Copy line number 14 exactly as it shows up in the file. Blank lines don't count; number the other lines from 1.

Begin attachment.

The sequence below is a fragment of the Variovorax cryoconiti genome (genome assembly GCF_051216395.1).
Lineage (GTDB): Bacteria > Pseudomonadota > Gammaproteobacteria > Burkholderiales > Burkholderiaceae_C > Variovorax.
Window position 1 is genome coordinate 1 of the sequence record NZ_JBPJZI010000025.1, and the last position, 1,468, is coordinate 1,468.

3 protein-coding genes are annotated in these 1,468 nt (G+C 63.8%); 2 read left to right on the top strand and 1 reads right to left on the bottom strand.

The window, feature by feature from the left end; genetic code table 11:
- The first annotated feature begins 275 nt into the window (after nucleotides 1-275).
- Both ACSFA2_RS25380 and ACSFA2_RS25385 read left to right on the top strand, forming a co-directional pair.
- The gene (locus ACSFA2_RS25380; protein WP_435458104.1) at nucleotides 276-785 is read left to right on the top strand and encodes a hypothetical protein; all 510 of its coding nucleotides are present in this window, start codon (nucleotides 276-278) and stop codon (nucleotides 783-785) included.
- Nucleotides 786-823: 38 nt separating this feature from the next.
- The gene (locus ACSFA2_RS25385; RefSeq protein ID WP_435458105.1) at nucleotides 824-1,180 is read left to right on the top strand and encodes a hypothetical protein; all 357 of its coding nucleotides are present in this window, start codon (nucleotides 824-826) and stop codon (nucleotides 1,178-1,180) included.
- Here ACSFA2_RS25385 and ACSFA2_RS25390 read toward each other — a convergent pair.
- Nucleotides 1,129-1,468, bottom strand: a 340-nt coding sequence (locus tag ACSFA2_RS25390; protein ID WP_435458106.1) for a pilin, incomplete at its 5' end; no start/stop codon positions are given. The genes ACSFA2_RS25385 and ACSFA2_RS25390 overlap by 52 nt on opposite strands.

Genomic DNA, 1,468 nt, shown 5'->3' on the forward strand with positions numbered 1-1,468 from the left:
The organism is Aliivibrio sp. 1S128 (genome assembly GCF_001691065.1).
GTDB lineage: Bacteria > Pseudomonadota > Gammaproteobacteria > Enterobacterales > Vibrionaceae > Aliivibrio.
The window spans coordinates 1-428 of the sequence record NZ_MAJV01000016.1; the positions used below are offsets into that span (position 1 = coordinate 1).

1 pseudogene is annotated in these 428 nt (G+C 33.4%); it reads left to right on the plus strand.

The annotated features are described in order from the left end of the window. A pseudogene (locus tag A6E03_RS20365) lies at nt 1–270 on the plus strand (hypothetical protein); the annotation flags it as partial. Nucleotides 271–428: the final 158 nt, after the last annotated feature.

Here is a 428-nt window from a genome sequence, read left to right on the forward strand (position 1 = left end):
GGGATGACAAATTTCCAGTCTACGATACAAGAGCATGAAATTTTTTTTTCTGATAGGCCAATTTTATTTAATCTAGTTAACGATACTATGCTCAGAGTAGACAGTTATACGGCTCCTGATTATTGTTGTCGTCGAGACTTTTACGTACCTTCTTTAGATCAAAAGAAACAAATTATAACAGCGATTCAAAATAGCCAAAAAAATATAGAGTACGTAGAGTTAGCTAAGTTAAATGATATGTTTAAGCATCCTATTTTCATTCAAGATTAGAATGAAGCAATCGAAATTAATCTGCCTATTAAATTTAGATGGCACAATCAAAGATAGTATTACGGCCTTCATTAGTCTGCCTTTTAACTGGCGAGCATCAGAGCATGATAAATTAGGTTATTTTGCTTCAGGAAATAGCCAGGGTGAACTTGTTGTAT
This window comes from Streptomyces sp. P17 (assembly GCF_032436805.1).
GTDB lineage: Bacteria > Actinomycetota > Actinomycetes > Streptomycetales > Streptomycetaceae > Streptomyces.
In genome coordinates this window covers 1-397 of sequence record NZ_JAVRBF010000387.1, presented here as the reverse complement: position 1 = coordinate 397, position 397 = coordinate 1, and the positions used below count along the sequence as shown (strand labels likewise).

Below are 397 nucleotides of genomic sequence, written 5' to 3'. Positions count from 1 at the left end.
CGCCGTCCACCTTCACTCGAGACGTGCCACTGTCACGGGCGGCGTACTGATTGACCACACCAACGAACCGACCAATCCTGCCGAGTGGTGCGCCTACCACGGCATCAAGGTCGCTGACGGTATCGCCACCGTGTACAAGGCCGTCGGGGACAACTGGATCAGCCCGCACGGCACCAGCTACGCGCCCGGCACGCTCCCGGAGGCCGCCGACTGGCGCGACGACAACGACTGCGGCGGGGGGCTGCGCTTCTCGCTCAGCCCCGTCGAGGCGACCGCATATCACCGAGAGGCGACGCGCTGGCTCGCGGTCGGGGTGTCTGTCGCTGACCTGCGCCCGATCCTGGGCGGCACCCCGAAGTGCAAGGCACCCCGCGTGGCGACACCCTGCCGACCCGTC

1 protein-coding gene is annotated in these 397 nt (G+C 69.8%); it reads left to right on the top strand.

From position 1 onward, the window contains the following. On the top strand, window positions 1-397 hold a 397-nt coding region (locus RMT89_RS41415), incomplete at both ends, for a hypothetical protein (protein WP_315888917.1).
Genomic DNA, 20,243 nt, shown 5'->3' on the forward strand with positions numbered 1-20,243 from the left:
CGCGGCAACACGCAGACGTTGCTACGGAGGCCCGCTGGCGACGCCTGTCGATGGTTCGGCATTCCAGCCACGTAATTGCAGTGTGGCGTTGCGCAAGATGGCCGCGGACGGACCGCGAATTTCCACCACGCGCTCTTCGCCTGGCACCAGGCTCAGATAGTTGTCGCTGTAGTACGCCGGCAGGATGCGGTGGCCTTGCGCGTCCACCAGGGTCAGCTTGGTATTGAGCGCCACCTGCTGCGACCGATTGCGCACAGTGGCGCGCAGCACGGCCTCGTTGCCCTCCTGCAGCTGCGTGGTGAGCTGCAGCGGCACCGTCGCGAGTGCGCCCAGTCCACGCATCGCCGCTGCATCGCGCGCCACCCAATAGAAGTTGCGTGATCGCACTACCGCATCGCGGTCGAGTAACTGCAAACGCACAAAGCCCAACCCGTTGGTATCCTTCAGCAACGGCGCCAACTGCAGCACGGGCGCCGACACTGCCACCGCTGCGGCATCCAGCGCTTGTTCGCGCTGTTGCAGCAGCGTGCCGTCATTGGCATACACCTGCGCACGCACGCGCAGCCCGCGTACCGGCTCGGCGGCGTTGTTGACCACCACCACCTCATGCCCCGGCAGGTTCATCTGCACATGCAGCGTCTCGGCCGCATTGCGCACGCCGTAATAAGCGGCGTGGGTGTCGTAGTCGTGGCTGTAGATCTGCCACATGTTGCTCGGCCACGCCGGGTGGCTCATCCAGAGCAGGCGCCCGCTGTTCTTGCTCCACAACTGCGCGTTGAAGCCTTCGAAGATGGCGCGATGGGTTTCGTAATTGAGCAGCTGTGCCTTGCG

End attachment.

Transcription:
The organism is Aliivibrio sp. 1S128 (genome assembly GCF_001691065.1).